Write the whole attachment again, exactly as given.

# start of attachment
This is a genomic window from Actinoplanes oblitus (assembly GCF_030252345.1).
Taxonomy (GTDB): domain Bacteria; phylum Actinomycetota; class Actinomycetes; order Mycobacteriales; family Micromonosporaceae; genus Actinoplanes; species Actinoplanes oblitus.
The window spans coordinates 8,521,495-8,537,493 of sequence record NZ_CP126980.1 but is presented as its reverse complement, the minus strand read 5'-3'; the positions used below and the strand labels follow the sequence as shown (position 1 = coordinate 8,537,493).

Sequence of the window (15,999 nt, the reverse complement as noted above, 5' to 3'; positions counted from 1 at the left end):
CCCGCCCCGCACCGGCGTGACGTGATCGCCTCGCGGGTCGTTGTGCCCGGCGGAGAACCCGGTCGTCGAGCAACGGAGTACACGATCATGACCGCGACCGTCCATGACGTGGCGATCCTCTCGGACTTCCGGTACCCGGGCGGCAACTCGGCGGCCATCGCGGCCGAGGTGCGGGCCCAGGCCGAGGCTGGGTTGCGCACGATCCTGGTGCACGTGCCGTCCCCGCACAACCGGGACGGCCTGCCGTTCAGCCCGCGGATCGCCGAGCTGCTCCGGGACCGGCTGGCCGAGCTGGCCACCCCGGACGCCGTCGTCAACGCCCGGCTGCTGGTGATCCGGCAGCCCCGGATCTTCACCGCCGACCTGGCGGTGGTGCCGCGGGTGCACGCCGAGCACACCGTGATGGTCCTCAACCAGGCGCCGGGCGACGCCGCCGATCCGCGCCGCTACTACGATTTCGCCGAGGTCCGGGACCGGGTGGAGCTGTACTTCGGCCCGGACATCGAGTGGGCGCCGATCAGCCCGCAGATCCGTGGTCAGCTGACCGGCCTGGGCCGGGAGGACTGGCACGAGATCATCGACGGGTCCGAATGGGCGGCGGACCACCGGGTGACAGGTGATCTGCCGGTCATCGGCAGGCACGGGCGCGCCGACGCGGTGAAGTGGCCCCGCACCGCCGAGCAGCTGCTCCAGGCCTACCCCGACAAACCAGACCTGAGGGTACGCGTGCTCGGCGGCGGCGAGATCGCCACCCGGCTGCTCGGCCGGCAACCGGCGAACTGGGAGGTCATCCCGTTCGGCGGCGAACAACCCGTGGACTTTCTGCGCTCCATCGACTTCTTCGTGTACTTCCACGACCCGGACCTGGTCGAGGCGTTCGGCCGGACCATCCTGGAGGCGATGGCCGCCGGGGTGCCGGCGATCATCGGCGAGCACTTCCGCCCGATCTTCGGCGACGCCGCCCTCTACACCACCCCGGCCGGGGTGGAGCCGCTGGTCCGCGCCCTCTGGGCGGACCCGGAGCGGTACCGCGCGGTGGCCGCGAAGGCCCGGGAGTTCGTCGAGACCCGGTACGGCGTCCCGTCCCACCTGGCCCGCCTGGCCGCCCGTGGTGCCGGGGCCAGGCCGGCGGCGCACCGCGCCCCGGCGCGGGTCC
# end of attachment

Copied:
This is a genomic window from Actinoplanes oblitus (assembly GCF_030252345.1).
Taxonomy (GTDB): domain Bacteria; phylum Actinomycetota; class Actinomycetes; order Mycobacteriales; family Micromonosporaceae; genus Actinoplanes; species Actinoplanes oblitus.
The window spans coordinates 8,521,495-8,537,493 of sequence record NZ_CP126980.1 but is presented as its reverse complement, the minus strand read 5'-3'; the positions used below and the strand labels follow the sequence as shown (position 1 = coordinate 8,537,493).

Sequence of the window (15,999 nt, the reverse complement as noted above, 5' to 3'; positions counted from 1 at the left end):
CCCGCCCCGCACCGGCGTGACGTGATCGCCTCGCGGGTCGTTGTGCCCGGCGGAGAACCCGGTCGTCGAGCAACGGAGTACACGATCATGACCGCGACCGTCCATGACGTGGCGATCCTCTCGGACTTCCGGTACCCGGGCGGCAACTCGGCGGCCATCGCGGCCGAGGTGCGGGCCCAGGCCGAGGCTGGGTTGCGCACGATCCTGGTGCACGTGCCGTCCCCGCACAACCGGGACGGCCTGCCGTTCAGCCCGCGGATCGCCGAGCTGCTCCGGGACCGGCTGGCCGAGCTGGCCACCCCGGACGCCGTCGTCAACGCCCGGCTGCTGGTGATCCGGCAGCCCCGGATCTTCACCGCCGACCTGGCGGTGGTGCCGCGGGTGCACGCCGAGCACACCGTGATGGTCCTCAACCAGGCGCCGGGCGACGCCGCCGATCCGCGCCGCTACTACGATTTCGCCGAGGTCCGGGACCGGGTGGAGCTGTACTTCGGCCCGGACATCGAGTGGGCGCCGATCAGCCCGCAGATCCGTGGTCAGCTGACCGGCCTGGGCCGGGAGGACTGGCACGAGATCATCGACGGGTCCGAATGGGCGGCGGACCACCGGGTGACAGGTGATCTGCCGGTCATCGGCAGGCACGGGCGCGCCGACGCGGTGAAGTGGCCCCGCACCGCCGAGCAGCTGCTCCAGGCCTACCCCGACAAACCAGACCTGAGGGTACGCGTGCTCGGCGGCGGCGAGATCGCCACCCGGCTGCTCGGCCGGCAACCGGCGAACTGGGAGGTCATCCCGTTCGGCGGCGAACAACCCGTGGACTTTCTGCGCTCCATCGACTTCTTCGTGTACTTCCACGACCCGGACCTGGTCGAGGCGTTCGGCCGGACCATCCTGGAGGCGATGGCCGCCGGGGTGCCGGCGATCATCGGCGAGCACTTCCGCCCGATCTTCGGCGACGCCGCCCTCTACACCACCCCGGCCGGGGTGGAGCCGCTGGTCCGCGCCCTCTGGGCGGACCCGGAGCGGTACCGCGCGGTGGCCGCGAAGGCCCGGGAGTTCGTCGAGACCCGGTACGGCGTCCCGTCCCACCTGGCCCGCCTGGCCGCCCGTGGTGCCGGGGCCAGGCCGGCGGCGCACCGCGCCCCGGCGCGGGTCC